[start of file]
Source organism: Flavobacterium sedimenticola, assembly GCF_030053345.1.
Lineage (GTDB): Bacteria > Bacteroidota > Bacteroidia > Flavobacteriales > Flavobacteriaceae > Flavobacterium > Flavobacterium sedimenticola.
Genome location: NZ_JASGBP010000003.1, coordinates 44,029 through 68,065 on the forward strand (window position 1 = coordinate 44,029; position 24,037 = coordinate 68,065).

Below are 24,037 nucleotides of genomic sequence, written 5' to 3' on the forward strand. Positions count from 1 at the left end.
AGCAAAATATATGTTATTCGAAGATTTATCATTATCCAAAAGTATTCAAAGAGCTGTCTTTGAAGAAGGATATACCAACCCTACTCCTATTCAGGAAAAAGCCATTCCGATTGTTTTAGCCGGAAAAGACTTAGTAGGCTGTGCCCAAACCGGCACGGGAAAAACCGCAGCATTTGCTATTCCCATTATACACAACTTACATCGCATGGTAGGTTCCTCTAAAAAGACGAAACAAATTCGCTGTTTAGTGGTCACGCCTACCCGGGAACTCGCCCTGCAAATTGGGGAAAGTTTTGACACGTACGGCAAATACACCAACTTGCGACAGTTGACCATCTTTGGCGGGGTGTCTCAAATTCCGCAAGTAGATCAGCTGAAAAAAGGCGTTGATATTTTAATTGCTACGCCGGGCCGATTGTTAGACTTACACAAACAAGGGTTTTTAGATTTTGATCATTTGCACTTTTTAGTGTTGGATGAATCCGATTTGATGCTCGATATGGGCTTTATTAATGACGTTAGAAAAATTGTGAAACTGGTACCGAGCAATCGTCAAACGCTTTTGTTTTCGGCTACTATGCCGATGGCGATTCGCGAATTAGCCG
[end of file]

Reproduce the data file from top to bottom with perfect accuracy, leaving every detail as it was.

Source organism: Flavobacterium sedimenticola, assembly GCF_030053345.1.
Lineage (GTDB): Bacteria > Bacteroidota > Bacteroidia > Flavobacteriales > Flavobacteriaceae > Flavobacterium > Flavobacterium sedimenticola.
Genome location: NZ_JASGBP010000003.1, coordinates 44,029 through 68,065 on the forward strand (window position 1 = coordinate 44,029; position 24,037 = coordinate 68,065).

Below are 24,037 nucleotides of genomic sequence, written 5' to 3' on the forward strand. Positions count from 1 at the left end.
AGCAAAATATATGTTATTCGAAGATTTATCATTATCCAAAAGTATTCAAAGAGCTGTCTTTGAAGAAGGATATACCAACCCTACTCCTATTCAGGAAAAAGCCATTCCGATTGTTTTAGCCGGAAAAGACTTAGTAGGCTGTGCCCAAACCGGCACGGGAAAAACCGCAGCATTTGCTATTCCCATTATACACAACTTACATCGCATGGTAGGTTCCTCTAAAAAGACGAAACAAATTCGCTGTTTAGTGGTCACGCCTACCCGGGAACTCGCCCTGCAAATTGGGGAAAGTTTTGACACGTACGGCAAATACACCAACTTGCGACAGTTGACCATCTTTGGCGGGGTGTCTCAAATTCCGCAAGTAGATCAGCTGAAAAAAGGCGTTGATATTTTAATTGCTACGCCGGGCCGATTGTTAGACTTACACAAACAAGGGTTTTTAGATTTTGATCATTTGCACTTTTTAGTGTTGGATGAATCCGATTTGATGCTCGATATGGGCTTTATTAATGACGTTAGAAAAATTGTGAAACTGGTACCGAGCAATCGTCAAACGCTTTTGTTTTCGGCTACTATGCCGATGGCGATTCGCGAATTAGCCG